There are several challenges associated with health courts, including the need for legislative action, which has been difficult to achieve (Mello
et al., 2014b; Peters, 2008). As mentioned earlier, resistance from stakeholders strongly committed to preserving the current tort-based system will be a major challenge to overcome. Another issue that needs to be considered is how a health court should make information on paid claims of avoidable injuries available to state professional licensing boards, state hospital licensing agencies, medical specialty boards, and the NPDB. Such reporting could have a chilling effect on clinician disclosure of diagnostic errors; however, there is a competing concern about limiting the transparency of information on potentially substandard care practices.
Professional liability insurance carriers and health care organizations that participate in captive or other self-insurance arrangements have an inherent interest in improving diagnosis. Many of these organizations are actively exploring opportunities to improve diagnosis and reduce diagnostic errors. According to input the committee received, “[M]edical liability serves as a rich training area for reducing diagnostic error” (Lembitz and Boyle, 2014, p. 1). Given the expertise of professional liability insurance carriers and captive insurers in understanding the contributing factors to diagnostic errors, they can bring an important perspective to efforts to improve diagnosis, both those focused on individual health care professionals and those focused on the work system components that may contribute to diagnostic errors. Thus, the committee recommends that professional liability insurance carriers and captive insurers should collaborate with health care professionals on opportunities to improve diagnostic performance through education, training, and practice improvement approaches and they should increase participation in such programs.
One way in which these groups are helping improve diagnosis is by conducting data analyses that characterize the reasons that diagnostic errors occur. PIAA, the industry trade association representing companies in the medical liability insurance field, has a data sharing project that gathers and analyzes data on medical professional liability claims submitted by its members (Parikh, 2014).6 The project’s findings are used to identify opportunities to reduce risk and improve patient safety in health care organizations. Individual carriers can also provide information to help improve the understanding of diagnostic errors that lead to medical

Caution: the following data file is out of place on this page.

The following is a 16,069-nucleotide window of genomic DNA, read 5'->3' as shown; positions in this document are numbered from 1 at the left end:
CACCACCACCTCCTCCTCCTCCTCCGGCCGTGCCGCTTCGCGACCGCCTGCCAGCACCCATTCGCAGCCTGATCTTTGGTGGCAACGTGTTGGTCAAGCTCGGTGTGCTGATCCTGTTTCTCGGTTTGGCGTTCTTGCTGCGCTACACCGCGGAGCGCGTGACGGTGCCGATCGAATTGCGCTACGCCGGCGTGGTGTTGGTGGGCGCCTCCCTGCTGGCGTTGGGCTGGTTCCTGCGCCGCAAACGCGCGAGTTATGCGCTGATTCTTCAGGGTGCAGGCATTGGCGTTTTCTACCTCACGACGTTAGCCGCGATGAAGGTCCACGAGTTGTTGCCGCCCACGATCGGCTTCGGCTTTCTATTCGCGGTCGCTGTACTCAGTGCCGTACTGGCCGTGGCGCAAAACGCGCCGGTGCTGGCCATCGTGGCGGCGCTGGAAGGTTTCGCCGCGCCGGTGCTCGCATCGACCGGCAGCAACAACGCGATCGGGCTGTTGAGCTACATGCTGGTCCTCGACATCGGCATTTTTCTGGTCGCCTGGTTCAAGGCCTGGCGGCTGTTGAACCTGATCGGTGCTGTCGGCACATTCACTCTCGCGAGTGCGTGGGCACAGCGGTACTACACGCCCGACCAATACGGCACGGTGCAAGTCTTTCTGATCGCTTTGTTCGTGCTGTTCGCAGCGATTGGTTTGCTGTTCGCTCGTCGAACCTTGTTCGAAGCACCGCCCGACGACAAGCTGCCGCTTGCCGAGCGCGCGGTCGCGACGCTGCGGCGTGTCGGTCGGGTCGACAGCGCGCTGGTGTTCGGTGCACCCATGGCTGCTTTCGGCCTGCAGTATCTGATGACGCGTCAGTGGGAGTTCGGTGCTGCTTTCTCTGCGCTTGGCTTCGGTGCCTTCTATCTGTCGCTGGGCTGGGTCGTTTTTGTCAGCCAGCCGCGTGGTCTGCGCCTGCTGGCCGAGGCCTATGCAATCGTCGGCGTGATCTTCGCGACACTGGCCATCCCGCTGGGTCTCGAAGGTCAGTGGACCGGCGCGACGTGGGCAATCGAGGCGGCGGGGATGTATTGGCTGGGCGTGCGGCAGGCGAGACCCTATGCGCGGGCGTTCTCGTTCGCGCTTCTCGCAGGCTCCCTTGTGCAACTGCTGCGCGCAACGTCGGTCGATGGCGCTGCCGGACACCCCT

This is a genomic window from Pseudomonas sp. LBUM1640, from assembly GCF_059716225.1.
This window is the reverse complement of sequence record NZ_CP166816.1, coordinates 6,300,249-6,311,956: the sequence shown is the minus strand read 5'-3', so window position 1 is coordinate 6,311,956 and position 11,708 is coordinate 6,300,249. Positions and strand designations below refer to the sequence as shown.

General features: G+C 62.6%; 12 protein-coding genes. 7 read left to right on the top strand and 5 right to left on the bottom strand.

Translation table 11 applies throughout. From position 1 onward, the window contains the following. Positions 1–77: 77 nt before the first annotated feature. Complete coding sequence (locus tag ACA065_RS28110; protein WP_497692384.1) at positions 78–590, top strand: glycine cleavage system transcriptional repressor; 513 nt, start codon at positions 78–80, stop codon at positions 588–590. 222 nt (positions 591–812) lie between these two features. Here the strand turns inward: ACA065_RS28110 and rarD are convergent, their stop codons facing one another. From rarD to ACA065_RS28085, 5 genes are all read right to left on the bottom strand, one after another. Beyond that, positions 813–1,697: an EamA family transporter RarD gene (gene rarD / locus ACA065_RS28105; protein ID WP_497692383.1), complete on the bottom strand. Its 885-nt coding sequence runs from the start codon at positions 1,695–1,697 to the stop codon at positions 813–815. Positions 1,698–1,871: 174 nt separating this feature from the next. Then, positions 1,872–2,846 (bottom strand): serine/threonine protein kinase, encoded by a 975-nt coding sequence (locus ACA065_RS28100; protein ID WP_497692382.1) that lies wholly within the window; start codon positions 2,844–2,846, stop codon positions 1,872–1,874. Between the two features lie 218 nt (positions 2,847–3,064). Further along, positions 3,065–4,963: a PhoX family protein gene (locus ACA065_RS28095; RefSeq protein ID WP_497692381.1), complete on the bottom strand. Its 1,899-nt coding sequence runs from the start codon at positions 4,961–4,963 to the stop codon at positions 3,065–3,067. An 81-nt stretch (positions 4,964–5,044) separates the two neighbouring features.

6 As discussed in Chapter 3, one of the limitations of malpractice claims data is that these data are not necessarily representative of diagnostic error in clinical practice; in one analysis, fewer than 2 percent of patients who experienced adverse events due to medical negligence filed malpractice claims (Localio et al., 1991).
liability claims. For example, Physician Reciprocal Insurers (PRI), CRICO, and The Doctors Company have gathered data on submitted and paid malpractice claims that suggest that diagnostic errors are the cause of around 20 percent of all submitted claims and 52 percent of all paid claims (CRICO, 2014; Donohue, 2014; Troxel, 2014). CRICO synthesizes information on important issues in medical injury claims and produces reports on these issues (such as a report on diagnostic errors in ambulatory care settings) (CRICO, 2014). Professional liability insurers often have rich data because they have collected a variety of information (e.g., information from electronic health records [EHRs], statements from various participants in the diagnostic process, and information from court documents) in the course of preparing for medical malpractice lawsuits. This information can lead to important, albeit potentially nonrepresentative, insights about the vulnerabilities in the diagnostic process and about potential areas on which to focus in order to improve care. Improved voluntary participation in malpractice claims databases among all professional liability insurance carriers and captive insurers could be helpful for aggregating information and sharing lessons learned.